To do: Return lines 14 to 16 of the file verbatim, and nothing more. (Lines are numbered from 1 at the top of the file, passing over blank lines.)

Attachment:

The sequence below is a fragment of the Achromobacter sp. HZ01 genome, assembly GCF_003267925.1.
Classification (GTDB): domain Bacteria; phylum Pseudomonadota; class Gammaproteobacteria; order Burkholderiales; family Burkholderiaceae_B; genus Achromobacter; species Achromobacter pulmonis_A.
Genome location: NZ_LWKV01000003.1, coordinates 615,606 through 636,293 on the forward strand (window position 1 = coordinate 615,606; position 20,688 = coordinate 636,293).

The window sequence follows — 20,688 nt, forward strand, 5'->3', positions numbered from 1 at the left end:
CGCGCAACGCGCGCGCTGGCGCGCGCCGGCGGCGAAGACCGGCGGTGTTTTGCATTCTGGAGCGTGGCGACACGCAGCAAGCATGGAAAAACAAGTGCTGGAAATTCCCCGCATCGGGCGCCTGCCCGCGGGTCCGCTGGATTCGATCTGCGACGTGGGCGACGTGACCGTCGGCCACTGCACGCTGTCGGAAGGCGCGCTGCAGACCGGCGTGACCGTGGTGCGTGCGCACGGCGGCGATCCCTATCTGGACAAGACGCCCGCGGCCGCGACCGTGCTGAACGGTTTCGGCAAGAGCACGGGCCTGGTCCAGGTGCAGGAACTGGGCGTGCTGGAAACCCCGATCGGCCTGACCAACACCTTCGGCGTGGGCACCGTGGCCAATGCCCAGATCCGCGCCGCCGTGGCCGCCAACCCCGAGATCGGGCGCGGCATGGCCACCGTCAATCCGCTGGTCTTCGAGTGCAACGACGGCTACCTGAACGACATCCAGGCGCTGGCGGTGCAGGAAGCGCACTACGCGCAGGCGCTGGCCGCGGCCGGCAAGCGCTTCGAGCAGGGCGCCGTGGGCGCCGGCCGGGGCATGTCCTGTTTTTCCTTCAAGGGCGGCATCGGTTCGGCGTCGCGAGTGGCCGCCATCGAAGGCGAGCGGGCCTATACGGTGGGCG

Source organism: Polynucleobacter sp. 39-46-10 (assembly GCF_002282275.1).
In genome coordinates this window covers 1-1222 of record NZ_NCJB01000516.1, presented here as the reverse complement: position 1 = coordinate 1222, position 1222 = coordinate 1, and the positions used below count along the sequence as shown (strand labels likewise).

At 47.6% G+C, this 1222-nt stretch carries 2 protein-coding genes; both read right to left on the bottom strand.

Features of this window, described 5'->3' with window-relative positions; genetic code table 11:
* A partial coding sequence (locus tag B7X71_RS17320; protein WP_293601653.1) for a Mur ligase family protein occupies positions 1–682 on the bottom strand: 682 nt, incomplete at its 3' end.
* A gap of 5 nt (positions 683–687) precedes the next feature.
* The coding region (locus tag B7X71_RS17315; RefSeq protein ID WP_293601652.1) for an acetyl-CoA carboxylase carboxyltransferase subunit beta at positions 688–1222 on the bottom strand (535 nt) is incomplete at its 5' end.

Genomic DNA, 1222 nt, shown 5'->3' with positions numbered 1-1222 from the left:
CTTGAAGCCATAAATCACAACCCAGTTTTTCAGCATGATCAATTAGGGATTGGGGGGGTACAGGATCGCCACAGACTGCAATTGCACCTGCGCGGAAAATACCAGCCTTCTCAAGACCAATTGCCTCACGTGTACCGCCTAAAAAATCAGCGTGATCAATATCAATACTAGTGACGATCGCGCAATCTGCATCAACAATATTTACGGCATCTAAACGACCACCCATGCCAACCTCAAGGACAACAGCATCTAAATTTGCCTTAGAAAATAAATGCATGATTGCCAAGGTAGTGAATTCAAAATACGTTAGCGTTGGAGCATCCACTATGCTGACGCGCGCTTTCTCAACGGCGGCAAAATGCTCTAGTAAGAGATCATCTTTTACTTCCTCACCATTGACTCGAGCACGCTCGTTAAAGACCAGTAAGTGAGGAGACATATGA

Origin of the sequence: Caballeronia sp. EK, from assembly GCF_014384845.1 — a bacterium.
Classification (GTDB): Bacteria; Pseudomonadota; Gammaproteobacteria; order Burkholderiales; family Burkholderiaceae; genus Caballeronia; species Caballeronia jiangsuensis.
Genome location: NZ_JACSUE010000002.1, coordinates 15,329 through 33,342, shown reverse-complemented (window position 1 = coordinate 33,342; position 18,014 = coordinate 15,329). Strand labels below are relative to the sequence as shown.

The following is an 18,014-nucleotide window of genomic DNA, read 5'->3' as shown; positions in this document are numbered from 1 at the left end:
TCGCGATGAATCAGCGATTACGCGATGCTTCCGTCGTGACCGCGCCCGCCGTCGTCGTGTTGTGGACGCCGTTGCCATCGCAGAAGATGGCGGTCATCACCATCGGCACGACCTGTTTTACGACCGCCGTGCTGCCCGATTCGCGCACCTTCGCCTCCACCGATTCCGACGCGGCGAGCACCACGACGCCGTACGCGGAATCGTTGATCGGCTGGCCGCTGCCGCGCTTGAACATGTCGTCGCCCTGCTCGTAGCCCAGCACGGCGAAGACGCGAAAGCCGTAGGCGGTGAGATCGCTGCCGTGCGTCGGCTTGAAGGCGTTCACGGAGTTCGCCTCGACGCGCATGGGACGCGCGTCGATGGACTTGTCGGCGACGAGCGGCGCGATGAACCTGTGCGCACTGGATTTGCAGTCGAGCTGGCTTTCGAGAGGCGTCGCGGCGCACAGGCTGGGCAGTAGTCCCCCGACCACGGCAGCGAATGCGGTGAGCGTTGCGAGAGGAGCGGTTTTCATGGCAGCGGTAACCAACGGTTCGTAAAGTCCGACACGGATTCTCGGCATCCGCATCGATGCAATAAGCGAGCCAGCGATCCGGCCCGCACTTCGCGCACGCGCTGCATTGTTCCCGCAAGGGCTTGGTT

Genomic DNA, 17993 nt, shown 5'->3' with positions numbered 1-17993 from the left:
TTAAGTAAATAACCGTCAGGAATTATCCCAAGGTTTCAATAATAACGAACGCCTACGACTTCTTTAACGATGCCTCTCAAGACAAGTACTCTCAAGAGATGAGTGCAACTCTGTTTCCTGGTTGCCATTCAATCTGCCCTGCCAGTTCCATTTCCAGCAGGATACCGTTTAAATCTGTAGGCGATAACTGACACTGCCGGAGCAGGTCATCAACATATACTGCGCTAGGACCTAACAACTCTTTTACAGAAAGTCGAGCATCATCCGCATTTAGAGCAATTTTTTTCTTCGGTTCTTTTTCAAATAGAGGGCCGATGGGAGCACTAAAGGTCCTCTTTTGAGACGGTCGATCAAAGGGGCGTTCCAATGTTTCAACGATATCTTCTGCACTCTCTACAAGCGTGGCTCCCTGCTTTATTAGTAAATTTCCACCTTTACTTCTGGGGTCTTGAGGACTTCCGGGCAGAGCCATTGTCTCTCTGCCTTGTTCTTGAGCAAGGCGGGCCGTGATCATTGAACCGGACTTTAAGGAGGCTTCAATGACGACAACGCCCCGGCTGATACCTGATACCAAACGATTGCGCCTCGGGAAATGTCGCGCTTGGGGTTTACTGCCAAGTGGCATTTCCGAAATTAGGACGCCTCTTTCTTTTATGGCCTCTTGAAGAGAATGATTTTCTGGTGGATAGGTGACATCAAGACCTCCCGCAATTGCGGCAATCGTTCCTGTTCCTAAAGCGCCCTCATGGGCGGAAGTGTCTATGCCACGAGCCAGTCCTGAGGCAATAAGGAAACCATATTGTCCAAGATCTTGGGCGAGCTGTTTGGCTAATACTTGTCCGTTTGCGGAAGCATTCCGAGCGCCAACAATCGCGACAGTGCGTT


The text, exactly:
CTTGAAGCCATAAATCACAACCCAGTTTTTCAGCATGATCAATTAGGGATTGGGGGGGTACAGGATCGCCACAGACTGCAATTGCACCTGCGCGGAAAATACCAGCCTTCTCAAGACCAATTGCCTCACGTGTACCGCCTAAAAAATCAGCGTGATCAATATCAATACTAGTGACGATCGCGCAATCTGCATCAACAATATTTACGGCATCTAAACGACCACCCATGCCAACCTCAAGGACAACAGCATCTAAATTTGCCTTAGAAAATAAATGCATGATTGCCAAGGTAGTGAATTCAAAATACGTTAGCGTTGGAGCATCCACTATGCTGACGCGCGCTTTCTCAACGGCGGCAAAATGCTCTAGTAAGAGATCATCTTTTACTTCCTCACCATTGACTCGAGCACGCTCGTTAAAGACCAGTAAGTGAGGAGACATATGA

Origin of the sequence: Caballeronia sp. EK, from assembly GCF_014384845.1 — a bacterium.
Classification (GTDB): Bacteria; Pseudomonadota; Gammaproteobacteria; order Burkholderiales; family Burkholderiaceae; genus Caballeronia; species Caballeronia jiangsuensis.